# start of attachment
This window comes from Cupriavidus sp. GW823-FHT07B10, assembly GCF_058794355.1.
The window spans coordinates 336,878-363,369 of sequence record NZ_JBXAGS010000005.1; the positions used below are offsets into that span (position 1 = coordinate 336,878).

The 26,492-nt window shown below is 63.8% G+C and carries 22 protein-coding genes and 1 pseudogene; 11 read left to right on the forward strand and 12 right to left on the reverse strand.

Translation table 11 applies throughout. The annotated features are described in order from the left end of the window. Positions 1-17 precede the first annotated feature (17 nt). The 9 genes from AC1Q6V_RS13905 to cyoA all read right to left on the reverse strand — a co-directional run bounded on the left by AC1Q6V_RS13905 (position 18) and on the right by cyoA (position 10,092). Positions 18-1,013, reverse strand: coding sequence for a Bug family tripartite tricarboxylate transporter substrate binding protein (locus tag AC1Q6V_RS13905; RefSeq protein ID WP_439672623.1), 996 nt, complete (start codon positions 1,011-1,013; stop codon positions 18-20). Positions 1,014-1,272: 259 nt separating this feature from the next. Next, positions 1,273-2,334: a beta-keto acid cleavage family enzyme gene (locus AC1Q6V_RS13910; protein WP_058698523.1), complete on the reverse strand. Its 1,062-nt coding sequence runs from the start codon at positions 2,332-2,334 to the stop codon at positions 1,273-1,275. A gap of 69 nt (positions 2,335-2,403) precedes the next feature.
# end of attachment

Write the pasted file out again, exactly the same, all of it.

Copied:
This window comes from Cupriavidus sp. GW823-FHT07B10, assembly GCF_058794355.1.
The window spans coordinates 336,878-363,369 of sequence record NZ_JBXAGS010000005.1; the positions used below are offsets into that span (position 1 = coordinate 336,878).

The 26,492-nt window shown below is 63.8% G+C and carries 22 protein-coding genes and 1 pseudogene; 11 read left to right on the forward strand and 12 right to left on the reverse strand.

Translation table 11 applies throughout. The annotated features are described in order from the left end of the window. Positions 1-17 precede the first annotated feature (17 nt). The 9 genes from AC1Q6V_RS13905 to cyoA all read right to left on the reverse strand — a co-directional run bounded on the left by AC1Q6V_RS13905 (position 18) and on the right by cyoA (position 10,092). Positions 18-1,013, reverse strand: coding sequence for a Bug family tripartite tricarboxylate transporter substrate binding protein (locus tag AC1Q6V_RS13905; RefSeq protein ID WP_439672623.1), 996 nt, complete (start codon positions 1,011-1,013; stop codon positions 18-20). Positions 1,014-1,272: 259 nt separating this feature from the next. Next, positions 1,273-2,334: a beta-keto acid cleavage family enzyme gene (locus AC1Q6V_RS13910; protein WP_058698523.1), complete on the reverse strand. Its 1,062-nt coding sequence runs from the start codon at positions 2,332-2,334 to the stop codon at positions 1,273-1,275. A gap of 69 nt (positions 2,335-2,403) precedes the next feature.